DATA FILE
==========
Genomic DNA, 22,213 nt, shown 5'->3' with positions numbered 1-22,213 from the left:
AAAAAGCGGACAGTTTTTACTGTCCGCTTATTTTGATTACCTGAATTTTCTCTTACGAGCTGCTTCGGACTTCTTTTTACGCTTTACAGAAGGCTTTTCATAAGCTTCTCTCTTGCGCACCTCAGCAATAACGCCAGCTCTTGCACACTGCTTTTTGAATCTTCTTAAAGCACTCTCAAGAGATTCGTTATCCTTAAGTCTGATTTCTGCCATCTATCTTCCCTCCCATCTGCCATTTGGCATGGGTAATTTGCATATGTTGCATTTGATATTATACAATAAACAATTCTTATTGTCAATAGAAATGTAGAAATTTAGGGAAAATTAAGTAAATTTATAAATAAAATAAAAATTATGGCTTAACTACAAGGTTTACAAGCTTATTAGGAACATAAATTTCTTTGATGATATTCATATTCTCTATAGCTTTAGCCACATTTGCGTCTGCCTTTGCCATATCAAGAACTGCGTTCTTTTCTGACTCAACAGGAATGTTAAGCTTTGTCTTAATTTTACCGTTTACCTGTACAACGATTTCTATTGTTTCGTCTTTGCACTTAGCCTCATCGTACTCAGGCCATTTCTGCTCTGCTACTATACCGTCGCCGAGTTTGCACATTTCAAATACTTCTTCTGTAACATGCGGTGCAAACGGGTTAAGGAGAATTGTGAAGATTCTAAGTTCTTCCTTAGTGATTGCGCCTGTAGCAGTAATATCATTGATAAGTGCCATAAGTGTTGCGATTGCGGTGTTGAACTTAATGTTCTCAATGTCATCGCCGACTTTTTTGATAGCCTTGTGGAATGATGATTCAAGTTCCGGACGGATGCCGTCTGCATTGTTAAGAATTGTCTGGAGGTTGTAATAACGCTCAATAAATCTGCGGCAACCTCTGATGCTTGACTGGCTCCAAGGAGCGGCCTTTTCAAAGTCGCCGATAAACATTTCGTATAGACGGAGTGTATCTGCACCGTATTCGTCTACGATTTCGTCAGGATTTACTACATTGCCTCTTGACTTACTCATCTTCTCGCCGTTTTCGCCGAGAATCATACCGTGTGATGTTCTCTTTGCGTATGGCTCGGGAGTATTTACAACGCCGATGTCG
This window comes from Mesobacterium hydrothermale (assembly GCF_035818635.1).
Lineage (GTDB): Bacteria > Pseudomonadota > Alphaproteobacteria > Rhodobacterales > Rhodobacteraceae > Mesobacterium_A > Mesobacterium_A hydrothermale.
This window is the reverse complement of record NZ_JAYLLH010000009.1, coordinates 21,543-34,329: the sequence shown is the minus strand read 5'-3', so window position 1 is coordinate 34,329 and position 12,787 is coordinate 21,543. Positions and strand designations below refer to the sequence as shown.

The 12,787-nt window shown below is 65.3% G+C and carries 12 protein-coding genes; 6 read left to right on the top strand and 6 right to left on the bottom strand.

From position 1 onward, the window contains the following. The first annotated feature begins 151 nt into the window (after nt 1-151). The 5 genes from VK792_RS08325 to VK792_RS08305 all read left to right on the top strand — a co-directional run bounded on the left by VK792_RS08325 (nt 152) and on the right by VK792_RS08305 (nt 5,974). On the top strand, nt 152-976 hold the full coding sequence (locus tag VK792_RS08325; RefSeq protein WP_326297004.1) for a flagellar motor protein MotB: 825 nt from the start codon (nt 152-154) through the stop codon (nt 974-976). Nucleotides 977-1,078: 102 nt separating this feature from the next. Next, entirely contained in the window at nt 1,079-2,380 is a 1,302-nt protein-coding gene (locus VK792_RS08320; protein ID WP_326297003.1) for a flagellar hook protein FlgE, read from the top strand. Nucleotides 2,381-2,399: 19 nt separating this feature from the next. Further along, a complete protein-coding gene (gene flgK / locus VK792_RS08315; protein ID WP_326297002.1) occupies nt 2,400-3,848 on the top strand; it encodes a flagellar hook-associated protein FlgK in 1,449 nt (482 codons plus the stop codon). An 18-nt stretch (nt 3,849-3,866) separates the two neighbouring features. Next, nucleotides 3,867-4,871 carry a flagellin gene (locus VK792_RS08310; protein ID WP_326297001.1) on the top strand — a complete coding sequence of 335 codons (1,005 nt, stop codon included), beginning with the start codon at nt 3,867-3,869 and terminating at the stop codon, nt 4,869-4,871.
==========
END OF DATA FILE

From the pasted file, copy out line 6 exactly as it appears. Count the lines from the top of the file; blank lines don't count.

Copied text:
The 12,787-nt window shown below is 65.3% G+C and carries 12 protein-coding genes; 6 read left to right on the top strand and 6 right to left on the bottom strand.